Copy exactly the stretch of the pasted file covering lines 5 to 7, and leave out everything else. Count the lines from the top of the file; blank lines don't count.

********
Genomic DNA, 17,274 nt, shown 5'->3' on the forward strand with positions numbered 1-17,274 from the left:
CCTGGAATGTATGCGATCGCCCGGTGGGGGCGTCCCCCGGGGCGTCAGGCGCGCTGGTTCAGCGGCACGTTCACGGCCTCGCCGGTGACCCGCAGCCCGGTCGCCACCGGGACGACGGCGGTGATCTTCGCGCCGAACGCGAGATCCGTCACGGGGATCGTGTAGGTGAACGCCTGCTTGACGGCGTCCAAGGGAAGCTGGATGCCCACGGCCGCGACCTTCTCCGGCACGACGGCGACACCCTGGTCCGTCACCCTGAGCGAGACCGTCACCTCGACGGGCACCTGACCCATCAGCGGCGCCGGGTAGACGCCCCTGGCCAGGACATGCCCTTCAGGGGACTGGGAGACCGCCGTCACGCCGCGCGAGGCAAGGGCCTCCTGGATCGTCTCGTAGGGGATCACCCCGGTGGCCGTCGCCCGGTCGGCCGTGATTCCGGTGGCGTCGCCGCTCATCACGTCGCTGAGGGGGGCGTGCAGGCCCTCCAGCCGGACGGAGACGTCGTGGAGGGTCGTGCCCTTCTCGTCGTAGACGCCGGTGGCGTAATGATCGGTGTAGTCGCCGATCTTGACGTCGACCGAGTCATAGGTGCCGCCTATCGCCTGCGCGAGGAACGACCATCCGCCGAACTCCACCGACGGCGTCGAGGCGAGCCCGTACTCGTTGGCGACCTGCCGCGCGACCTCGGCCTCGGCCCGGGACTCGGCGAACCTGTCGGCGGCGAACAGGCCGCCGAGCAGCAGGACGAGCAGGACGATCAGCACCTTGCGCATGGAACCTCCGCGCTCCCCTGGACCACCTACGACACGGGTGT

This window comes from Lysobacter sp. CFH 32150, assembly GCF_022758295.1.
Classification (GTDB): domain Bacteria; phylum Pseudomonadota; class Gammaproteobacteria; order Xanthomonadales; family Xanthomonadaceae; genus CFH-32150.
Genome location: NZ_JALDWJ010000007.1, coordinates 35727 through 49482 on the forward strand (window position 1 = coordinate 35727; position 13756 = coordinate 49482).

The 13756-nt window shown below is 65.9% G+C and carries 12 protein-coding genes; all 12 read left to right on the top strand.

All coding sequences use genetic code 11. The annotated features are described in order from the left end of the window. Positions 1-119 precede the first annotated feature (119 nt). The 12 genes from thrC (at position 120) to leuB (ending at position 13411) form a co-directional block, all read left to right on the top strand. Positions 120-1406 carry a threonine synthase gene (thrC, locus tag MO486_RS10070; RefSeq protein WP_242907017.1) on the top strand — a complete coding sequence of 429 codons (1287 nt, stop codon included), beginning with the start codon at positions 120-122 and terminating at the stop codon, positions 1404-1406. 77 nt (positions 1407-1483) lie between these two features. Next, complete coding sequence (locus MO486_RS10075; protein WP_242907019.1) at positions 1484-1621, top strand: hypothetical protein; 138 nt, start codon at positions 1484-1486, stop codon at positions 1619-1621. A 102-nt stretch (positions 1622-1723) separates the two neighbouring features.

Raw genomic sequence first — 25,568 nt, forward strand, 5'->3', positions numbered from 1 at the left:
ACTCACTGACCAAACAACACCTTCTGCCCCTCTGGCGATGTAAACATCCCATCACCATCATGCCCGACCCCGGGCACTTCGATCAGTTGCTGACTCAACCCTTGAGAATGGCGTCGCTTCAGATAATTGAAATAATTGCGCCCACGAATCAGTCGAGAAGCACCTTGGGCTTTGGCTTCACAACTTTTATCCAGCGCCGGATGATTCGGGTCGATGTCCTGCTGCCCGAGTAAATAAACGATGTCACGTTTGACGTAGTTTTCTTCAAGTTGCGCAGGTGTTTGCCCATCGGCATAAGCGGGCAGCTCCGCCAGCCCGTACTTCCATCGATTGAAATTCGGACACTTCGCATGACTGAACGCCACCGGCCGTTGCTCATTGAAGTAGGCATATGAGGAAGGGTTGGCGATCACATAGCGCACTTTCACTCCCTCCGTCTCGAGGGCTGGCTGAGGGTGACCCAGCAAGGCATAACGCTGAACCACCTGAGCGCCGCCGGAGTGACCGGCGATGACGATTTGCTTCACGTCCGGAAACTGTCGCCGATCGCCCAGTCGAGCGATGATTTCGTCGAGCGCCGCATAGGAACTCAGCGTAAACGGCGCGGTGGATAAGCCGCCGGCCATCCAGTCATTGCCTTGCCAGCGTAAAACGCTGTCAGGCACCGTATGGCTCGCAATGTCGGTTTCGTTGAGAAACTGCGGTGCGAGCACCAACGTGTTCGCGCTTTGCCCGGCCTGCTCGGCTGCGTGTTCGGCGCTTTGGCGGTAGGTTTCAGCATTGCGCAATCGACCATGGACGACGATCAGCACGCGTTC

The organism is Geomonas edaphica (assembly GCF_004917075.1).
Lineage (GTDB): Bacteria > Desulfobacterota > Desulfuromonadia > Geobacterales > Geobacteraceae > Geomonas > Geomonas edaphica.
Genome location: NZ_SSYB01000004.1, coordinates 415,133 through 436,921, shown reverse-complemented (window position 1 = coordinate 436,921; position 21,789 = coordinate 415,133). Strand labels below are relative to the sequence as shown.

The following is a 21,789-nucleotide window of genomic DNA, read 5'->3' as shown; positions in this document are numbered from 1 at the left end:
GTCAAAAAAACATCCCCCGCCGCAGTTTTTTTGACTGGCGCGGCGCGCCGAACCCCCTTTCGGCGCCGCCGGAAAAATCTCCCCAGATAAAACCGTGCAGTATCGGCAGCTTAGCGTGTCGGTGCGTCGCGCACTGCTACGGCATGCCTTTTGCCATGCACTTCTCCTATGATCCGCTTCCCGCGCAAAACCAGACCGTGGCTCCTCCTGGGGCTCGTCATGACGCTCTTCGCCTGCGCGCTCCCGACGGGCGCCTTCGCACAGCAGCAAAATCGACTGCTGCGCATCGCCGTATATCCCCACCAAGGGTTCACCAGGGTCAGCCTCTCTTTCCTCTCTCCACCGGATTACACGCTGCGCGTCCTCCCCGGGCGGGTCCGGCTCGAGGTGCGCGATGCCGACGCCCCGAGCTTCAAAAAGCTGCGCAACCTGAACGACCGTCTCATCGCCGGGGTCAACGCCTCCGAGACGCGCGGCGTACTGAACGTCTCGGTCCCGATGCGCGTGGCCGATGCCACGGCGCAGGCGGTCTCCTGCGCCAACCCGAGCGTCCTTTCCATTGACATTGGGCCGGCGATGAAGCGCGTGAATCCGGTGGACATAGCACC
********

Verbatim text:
Genome location: NZ_JALDWJ010000007.1, coordinates 35727 through 49482 on the forward strand (window position 1 = coordinate 35727; position 13756 = coordinate 49482).

The 13756-nt window shown below is 65.9% G+C and carries 12 protein-coding genes; all 12 read left to right on the top strand.

All coding sequences use genetic code 11. The annotated features are described in order from the left end of the window. Positions 1-119 precede the first annotated feature (119 nt). The 12 genes from thrC (at position 120) to leuB (ending at position 13411) form a co-directional block, all read left to right on the top strand. Positions 120-1406 carry a threonine synthase gene (thrC, locus tag MO486_RS10070; RefSeq protein WP_242907017.1) on the top strand — a complete coding sequence of 429 codons (1287 nt, stop codon included), beginning with the start codon at positions 120-122 and terminating at the stop codon, positions 1404-1406. 77 nt (positions 1407-1483) lie between these two features. Next, complete coding sequence (locus MO486_RS10075; protein WP_242907019.1) at positions 1484-1621, top strand: hypothetical protein; 138 nt, start codon at positions 1484-1486, stop codon at positions 1619-1621. A 102-nt stretch (positions 1622-1723) separates the two neighbouring features.